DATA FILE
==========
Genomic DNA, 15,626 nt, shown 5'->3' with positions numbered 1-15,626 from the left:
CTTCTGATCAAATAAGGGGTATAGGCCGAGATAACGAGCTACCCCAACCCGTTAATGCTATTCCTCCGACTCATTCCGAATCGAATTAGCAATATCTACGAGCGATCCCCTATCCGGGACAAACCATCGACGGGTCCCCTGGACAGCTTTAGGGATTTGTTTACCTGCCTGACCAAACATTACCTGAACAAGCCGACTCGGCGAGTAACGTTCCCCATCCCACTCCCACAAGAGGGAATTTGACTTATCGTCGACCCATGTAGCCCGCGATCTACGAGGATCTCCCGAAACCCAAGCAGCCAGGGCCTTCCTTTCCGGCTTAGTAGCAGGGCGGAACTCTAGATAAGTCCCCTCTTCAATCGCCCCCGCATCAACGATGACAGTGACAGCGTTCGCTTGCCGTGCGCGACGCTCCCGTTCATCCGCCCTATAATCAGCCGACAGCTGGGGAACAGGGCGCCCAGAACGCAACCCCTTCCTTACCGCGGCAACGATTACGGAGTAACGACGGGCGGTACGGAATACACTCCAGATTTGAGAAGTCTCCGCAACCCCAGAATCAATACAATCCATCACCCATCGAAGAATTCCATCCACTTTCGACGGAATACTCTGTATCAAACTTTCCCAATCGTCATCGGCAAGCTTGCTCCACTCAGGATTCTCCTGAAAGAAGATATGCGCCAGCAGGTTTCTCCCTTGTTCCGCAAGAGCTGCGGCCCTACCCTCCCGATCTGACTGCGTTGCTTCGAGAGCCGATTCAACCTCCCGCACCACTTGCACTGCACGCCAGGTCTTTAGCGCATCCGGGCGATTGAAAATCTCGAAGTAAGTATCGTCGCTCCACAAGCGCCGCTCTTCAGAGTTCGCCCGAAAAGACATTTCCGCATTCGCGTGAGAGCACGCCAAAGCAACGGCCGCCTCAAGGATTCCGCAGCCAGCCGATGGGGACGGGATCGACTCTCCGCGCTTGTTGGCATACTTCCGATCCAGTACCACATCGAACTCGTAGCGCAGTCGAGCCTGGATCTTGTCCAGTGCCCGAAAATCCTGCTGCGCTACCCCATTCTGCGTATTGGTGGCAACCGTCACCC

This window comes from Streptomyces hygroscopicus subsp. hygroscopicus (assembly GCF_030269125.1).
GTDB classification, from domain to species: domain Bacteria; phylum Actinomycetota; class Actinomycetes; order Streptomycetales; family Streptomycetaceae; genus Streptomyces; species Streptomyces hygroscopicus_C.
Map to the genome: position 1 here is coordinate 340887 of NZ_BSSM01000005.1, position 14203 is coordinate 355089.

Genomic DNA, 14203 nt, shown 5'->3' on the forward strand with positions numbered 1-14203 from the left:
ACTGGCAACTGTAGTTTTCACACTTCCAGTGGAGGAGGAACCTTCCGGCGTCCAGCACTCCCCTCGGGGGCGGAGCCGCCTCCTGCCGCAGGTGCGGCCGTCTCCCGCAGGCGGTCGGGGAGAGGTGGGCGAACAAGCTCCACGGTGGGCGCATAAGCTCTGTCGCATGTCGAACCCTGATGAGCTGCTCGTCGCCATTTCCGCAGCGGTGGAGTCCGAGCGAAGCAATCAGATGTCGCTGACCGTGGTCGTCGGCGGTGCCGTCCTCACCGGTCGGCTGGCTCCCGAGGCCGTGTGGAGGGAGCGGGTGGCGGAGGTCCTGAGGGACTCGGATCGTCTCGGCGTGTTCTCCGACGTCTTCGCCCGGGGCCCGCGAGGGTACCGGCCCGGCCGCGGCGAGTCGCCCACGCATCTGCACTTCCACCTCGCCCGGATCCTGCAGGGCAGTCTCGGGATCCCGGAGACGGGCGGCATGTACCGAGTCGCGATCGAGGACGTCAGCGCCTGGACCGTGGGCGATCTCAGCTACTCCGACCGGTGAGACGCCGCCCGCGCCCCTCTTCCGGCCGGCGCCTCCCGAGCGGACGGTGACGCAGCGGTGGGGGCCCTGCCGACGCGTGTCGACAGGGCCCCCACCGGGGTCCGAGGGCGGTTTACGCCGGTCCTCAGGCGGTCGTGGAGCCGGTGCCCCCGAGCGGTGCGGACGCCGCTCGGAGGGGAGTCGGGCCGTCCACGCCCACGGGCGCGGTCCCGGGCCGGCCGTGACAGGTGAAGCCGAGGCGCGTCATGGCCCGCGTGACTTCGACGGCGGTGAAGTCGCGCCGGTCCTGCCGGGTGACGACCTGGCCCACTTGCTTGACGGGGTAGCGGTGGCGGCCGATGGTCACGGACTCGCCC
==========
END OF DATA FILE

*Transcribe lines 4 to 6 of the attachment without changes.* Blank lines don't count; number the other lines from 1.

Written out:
GTDB classification, from domain to species: domain Bacteria; phylum Actinomycetota; class Actinomycetes; order Streptomycetales; family Streptomycetaceae; genus Streptomyces; species Streptomyces hygroscopicus_C.
Map to the genome: position 1 here is coordinate 340887 of NZ_BSSM01000005.1, position 14203 is coordinate 355089.

Genomic DNA, 14203 nt, shown 5'->3' on the forward strand with positions numbered 1-14203 from the left: